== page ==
American Samoa is 76 square miles, spanning five volcanic islands in the South Pacific. This tropical paradise has an average temperature of 82 degrees, and unique flora and fauna. The National Park of American Samoa is the only U.S.-owned national park in this part of the world. There are challenging and dramatic hiking trails to historic sites, secluded beaches and villages.

Nancy and I were hiking the trail to the crest of Mount Alava on the island of Tutuila in the National Park of American Samoa. The difficulty was only moderate because a crew clears vegetation that impedes the trail to maintain the TV transmitter on the peak.

Halfway up a large furry creature with a wingspan of about 3 feet flew over our heads. Of course he was gone before I got out my camera. A few minutes later we met Rick, a Californian who settled in American Samoa coming up the trail on a mountain bike. Rick explained that the creature is called a flying fox but it is actually a fruit bat. Over-hunting has made it an endangered species but Mount Alava is among the few places it is often seen.

The view from the crest was stunning. Below are Pago-Pago, one of the world’s beautiful harbors, Fagatogo, the capital of American Samoa, and nearby Mount Pioa. Mount Pioa is called “The Rainmaker” since it snags moisture-laden clouds, making Pago a rainy town. In 1916 the writer W. Somerset Maugham was forced to stay in Pago through the rainy season because of a quarantine. This inspired his short novel “Rain” featuring the temptress Miss Sadie Thompson. Five Hollywood directors created films of the story with actresses ranging from Gloria Swanson to Rita Hayworth.

Although both the Visitors Center and Headquarters of the National Park of American Samoa are on the island of Tutuila, the park extends to two less populated islands, Ta’u and Ofu.

Both are about 30 minutes away by small turbo prop aircraft. Ta’u is important in Samoan myth, which holds that all Polynesians are descendants of the first settlers who arrived at Saua, which they consider sacred. Ta’u has some of the world’s highest sea cliffs on the south side of the island, as well as Lata Mountain. At 3170 feet, Lata Mountain is the highest point in American Samoa. We climbed Lata but could not have done so without a guide to show us the route through the vegetation. Fortunately there are no poisonous snakes in Samoa.

Margaret Mead arrived at the village of Luma on Ta’u in November 1925 to do research for her doctoral dissertation. In 1928 she published it in a less academic format titled The Coming of Age in Samoa. Although criticized by some scholars, it was enormously popular with the public. Coming of Age became the best selling book in anthropology and has been in print for over 80 years. Sadly, population on Ta’u has been dropping in recent years as people have been leaving rural areas to work for wages in cities.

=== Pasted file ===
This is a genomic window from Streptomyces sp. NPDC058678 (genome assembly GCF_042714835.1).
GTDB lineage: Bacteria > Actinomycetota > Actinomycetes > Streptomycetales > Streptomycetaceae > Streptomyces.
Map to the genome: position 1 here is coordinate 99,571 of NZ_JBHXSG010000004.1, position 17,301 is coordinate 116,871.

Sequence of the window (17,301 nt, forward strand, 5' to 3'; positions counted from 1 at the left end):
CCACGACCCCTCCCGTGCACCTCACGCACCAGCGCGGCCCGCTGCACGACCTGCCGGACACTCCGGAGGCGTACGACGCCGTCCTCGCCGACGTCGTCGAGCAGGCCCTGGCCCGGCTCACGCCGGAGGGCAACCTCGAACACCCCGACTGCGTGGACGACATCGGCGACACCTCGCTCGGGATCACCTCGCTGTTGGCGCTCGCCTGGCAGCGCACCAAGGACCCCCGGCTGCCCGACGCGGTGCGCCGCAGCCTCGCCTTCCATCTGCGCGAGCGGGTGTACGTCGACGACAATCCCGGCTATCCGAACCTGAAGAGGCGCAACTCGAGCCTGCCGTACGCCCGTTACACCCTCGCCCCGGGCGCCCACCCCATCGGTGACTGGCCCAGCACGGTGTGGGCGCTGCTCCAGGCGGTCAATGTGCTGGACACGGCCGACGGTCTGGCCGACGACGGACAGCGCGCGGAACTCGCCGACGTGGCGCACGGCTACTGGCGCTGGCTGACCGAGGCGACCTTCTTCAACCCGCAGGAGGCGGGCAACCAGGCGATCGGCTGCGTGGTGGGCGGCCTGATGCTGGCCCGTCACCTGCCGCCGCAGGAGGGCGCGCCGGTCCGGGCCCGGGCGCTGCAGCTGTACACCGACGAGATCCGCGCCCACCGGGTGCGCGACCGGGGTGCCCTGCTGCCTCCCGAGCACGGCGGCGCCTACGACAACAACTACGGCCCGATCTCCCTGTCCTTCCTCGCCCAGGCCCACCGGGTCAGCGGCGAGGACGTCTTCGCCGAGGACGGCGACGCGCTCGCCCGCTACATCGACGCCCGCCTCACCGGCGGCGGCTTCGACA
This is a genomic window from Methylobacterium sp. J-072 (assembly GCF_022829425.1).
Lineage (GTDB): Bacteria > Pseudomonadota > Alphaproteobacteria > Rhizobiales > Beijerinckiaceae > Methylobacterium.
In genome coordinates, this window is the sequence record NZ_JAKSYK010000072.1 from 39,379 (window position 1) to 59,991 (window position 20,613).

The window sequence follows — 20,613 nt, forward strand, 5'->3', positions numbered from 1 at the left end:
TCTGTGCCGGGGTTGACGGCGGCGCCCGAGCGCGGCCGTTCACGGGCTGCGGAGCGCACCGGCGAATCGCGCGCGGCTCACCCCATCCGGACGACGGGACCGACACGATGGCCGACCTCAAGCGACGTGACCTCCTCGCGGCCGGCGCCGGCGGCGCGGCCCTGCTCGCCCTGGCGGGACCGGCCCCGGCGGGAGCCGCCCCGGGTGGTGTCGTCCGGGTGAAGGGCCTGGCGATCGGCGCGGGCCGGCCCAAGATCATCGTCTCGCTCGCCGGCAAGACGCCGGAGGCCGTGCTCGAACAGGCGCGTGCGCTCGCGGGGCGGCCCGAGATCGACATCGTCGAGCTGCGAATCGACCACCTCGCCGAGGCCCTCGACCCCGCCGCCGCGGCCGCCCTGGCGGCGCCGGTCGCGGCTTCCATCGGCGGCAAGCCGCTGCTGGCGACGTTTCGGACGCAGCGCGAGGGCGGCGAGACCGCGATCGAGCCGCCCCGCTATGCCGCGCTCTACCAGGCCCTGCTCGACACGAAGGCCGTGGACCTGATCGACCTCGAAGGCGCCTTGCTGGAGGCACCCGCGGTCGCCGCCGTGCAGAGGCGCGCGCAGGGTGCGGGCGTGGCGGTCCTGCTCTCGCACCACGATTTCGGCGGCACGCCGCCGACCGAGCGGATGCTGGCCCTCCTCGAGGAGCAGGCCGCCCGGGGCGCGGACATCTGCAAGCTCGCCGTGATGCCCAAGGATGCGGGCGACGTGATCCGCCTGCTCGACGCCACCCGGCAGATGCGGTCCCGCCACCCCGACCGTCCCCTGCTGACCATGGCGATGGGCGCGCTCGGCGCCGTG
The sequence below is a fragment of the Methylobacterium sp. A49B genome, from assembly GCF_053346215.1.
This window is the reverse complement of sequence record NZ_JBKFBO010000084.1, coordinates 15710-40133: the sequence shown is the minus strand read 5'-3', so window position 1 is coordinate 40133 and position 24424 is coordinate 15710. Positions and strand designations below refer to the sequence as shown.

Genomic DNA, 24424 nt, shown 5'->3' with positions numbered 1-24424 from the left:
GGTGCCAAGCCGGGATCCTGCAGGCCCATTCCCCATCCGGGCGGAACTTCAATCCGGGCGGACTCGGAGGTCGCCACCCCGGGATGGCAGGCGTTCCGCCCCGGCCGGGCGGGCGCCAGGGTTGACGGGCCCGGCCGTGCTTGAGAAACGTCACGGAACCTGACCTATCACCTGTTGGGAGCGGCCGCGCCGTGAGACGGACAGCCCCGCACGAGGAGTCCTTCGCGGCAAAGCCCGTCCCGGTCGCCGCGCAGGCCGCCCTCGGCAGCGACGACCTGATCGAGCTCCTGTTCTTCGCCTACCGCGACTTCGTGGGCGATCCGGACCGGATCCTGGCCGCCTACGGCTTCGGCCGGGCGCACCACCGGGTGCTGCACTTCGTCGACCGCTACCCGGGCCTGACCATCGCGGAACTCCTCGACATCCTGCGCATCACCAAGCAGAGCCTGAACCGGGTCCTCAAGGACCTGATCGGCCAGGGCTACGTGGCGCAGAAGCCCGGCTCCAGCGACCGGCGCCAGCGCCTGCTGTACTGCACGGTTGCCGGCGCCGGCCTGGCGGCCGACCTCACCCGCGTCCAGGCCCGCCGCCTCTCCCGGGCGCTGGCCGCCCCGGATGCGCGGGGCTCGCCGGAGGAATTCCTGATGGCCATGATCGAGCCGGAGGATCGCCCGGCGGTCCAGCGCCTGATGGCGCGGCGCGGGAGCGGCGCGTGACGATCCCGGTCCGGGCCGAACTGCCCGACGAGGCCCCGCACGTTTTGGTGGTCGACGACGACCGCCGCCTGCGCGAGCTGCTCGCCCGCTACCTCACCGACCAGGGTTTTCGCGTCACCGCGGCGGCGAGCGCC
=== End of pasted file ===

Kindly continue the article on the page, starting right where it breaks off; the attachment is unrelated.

Ofa, near Ta’u, is another island containing some of the National Park of American Samoa. It has a wonderful beach of fine white sand. When the park was being constructed, local people warned the planners to avoid the beach at To’aga which is near the ajoinning island of Oosega because of evil spirits, or aitu. The belief in aitu continues to be strong in Polynesia.

If you have daydreams of becoming another Indiana Jones, American Samoa is an archeological treasure trove. The primary tool for cutting wood for building and carving statues in Polynesia was the adz, similar to the hatchet but with the blade at a right angle to the handle.

Recent discoveries show that the mountainous ridge along the crest of Tutuila contains a particularly stong form of basalt. This was mined to make adz blades which were formed, polished and traded throughout the Pacific in ancient times. Blades from Tutuila have been found as far away as the Solomon Islands.

American Samoa, with a population of fewer than 60,000, is an unincorporated territory of the U.S. similar to Puerto Rico. The other Samoa is an independent country which was governed by New Zealand until 1962. The Samoans in American Samoa and independent Samoa are similar. Ethnically, the local inhabitants are the same people. They speak the same language, their cultures are alike and there is a fair amount of intermarriage between the two groups. At the same time there are enormous differences between the two groups of islands.

In American Samoa people drive on the right like in the U.S. In Samoa they drive on the left as in New Zealand. In American Samoa there are close relationships with the U.S. West Coast where American Samoans have settled in cities like Los Angeles and Seattle. In Samoa there are closer relationships with cities in New Zealand and Australia.

Both Samoas are located a bit east of the international date line, although Samoa is closer. In December 2011 Samoa arbitrarily declared its location to be west of the date line putting the country on the same business day as Australia and New Zealand. As a result a Friday in Samoa disappeared.

Another difference is in the police. In American Samoa policemen are dressed like the those in any American city: dark blue uniforms with a substantial belt to carry a pistol, handcuffs and other tools of the trade. In Samoa the police do not carry guns except during special operations and they wear the lava-lava, a kilt-like garment traditional among Samoan men.

Despite the differences both island groups have delightful tropical climates with the majority of their populations of Polynesian descent.

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